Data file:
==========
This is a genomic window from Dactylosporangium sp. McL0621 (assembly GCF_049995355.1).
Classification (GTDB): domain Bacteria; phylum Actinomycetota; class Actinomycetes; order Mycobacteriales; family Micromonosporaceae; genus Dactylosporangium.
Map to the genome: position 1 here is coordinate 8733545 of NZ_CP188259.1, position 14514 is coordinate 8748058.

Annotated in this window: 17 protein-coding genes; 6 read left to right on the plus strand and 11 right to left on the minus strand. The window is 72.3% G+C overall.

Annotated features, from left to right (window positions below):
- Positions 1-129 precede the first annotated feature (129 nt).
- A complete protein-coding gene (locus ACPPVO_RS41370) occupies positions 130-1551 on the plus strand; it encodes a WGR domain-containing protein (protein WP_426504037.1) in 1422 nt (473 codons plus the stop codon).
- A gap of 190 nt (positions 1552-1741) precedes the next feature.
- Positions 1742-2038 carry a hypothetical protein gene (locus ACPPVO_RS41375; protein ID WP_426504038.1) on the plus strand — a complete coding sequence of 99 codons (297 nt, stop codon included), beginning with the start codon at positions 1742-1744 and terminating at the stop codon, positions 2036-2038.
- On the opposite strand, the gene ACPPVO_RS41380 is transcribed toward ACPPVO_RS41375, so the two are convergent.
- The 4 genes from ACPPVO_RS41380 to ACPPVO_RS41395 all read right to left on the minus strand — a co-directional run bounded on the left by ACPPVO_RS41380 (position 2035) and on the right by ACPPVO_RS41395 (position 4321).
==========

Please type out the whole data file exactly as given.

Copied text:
This is a genomic window from Dactylosporangium sp. McL0621 (assembly GCF_049995355.1).
Classification (GTDB): domain Bacteria; phylum Actinomycetota; class Actinomycetes; order Mycobacteriales; family Micromonosporaceae; genus Dactylosporangium.
Map to the genome: position 1 here is coordinate 8733545 of NZ_CP188259.1, position 14514 is coordinate 8748058.

Annotated in this window: 17 protein-coding genes; 6 read left to right on the plus strand and 11 right to left on the minus strand. The window is 72.3% G+C overall.

Annotated features, from left to right (window positions below):
- Positions 1-129 precede the first annotated feature (129 nt).
- A complete protein-coding gene (locus ACPPVO_RS41370) occupies positions 130-1551 on the plus strand; it encodes a WGR domain-containing protein (protein WP_426504037.1) in 1422 nt (473 codons plus the stop codon).
- A gap of 190 nt (positions 1552-1741) precedes the next feature.
- Positions 1742-2038 carry a hypothetical protein gene (locus ACPPVO_RS41375; protein ID WP_426504038.1) on the plus strand — a complete coding sequence of 99 codons (297 nt, stop codon included), beginning with the start codon at positions 1742-1744 and terminating at the stop codon, positions 2036-2038.
- On the opposite strand, the gene ACPPVO_RS41380 is transcribed toward ACPPVO_RS41375, so the two are convergent.
- The 4 genes from ACPPVO_RS41380 to ACPPVO_RS41395 all read right to left on the minus strand — a co-directional run bounded on the left by ACPPVO_RS41380 (position 2035) and on the right by ACPPVO_RS41395 (position 4321).